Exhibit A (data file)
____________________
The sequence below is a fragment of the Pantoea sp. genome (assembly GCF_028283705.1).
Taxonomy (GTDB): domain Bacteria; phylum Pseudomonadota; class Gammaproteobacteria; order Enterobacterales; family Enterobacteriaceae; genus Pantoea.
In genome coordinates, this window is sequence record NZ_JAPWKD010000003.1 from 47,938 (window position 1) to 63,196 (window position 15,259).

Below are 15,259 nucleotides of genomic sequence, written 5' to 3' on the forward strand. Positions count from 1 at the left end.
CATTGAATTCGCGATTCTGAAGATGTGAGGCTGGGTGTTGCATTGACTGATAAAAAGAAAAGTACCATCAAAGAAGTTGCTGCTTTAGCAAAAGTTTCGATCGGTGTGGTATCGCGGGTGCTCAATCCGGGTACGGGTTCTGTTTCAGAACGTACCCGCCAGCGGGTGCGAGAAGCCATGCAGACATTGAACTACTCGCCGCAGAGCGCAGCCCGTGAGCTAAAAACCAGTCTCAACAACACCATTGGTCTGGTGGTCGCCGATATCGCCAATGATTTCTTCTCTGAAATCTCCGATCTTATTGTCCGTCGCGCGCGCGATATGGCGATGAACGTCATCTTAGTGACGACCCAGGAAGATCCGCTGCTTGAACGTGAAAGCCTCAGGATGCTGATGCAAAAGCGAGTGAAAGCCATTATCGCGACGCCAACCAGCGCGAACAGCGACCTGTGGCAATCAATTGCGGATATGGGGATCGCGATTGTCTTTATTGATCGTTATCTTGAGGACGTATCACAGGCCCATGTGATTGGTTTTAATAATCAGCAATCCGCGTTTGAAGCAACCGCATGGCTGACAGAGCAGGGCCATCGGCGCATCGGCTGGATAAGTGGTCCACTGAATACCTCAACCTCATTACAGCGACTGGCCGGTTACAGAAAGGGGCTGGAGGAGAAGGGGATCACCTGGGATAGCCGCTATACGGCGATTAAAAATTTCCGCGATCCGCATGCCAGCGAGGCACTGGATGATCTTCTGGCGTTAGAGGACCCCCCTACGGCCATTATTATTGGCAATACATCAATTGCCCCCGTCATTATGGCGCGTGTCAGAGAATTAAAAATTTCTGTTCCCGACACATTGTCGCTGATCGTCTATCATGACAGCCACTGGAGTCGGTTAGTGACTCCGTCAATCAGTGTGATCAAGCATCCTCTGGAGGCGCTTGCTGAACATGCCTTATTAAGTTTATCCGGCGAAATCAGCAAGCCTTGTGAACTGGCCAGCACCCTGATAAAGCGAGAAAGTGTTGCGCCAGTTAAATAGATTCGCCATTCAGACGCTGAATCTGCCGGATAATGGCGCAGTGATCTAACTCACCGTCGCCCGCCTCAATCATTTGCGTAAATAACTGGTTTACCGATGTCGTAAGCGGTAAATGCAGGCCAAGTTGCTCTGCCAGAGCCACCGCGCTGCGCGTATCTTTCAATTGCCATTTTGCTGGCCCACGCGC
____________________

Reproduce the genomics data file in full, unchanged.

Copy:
The sequence below is a fragment of the Pantoea sp. genome (assembly GCF_028283705.1).
Taxonomy (GTDB): domain Bacteria; phylum Pseudomonadota; class Gammaproteobacteria; order Enterobacterales; family Enterobacteriaceae; genus Pantoea.
In genome coordinates, this window is sequence record NZ_JAPWKD010000003.1 from 47,938 (window position 1) to 63,196 (window position 15,259).

Below are 15,259 nucleotides of genomic sequence, written 5' to 3' on the forward strand. Positions count from 1 at the left end.
CATTGAATTCGCGATTCTGAAGATGTGAGGCTGGGTGTTGCATTGACTGATAAAAAGAAAAGTACCATCAAAGAAGTTGCTGCTTTAGCAAAAGTTTCGATCGGTGTGGTATCGCGGGTGCTCAATCCGGGTACGGGTTCTGTTTCAGAACGTACCCGCCAGCGGGTGCGAGAAGCCATGCAGACATTGAACTACTCGCCGCAGAGCGCAGCCCGTGAGCTAAAAACCAGTCTCAACAACACCATTGGTCTGGTGGTCGCCGATATCGCCAATGATTTCTTCTCTGAAATCTCCGATCTTATTGTCCGTCGCGCGCGCGATATGGCGATGAACGTCATCTTAGTGACGACCCAGGAAGATCCGCTGCTTGAACGTGAAAGCCTCAGGATGCTGATGCAAAAGCGAGTGAAAGCCATTATCGCGACGCCAACCAGCGCGAACAGCGACCTGTGGCAATCAATTGCGGATATGGGGATCGCGATTGTCTTTATTGATCGTTATCTTGAGGACGTATCACAGGCCCATGTGATTGGTTTTAATAATCAGCAATCCGCGTTTGAAGCAACCGCATGGCTGACAGAGCAGGGCCATCGGCGCATCGGCTGGATAAGTGGTCCACTGAATACCTCAACCTCATTACAGCGACTGGCCGGTTACAGAAAGGGGCTGGAGGAGAAGGGGATCACCTGGGATAGCCGCTATACGGCGATTAAAAATTTCCGCGATCCGCATGCCAGCGAGGCACTGGATGATCTTCTGGCGTTAGAGGACCCCCCTACGGCCATTATTATTGGCAATACATCAATTGCCCCCGTCATTATGGCGCGTGTCAGAGAATTAAAAATTTCTGTTCCCGACACATTGTCGCTGATCGTCTATCATGACAGCCACTGGAGTCGGTTAGTGACTCCGTCAATCAGTGTGATCAAGCATCCTCTGGAGGCGCTTGCTGAACATGCCTTATTAAGTTTATCCGGCGAAATCAGCAAGCCTTGTGAACTGGCCAGCACCCTGATAAAGCGAGAAAGTGTTGCGCCAGTTAAATAGATTCGCCATTCAGACGCTGAATCTGCCGGATAATGGCGCAGTGATCTAACTCACCGTCGCCCGCCTCAATCATTTGCGTAAATAACTGGTTTACCGATGTCGTAAGCGGTAAATGCAGGCCAAGTTGCTCTGCCAGAGCCACCGCGCTGCGCGTATCTTTCAATTGCCATTTTGCTGGCCCACGCGC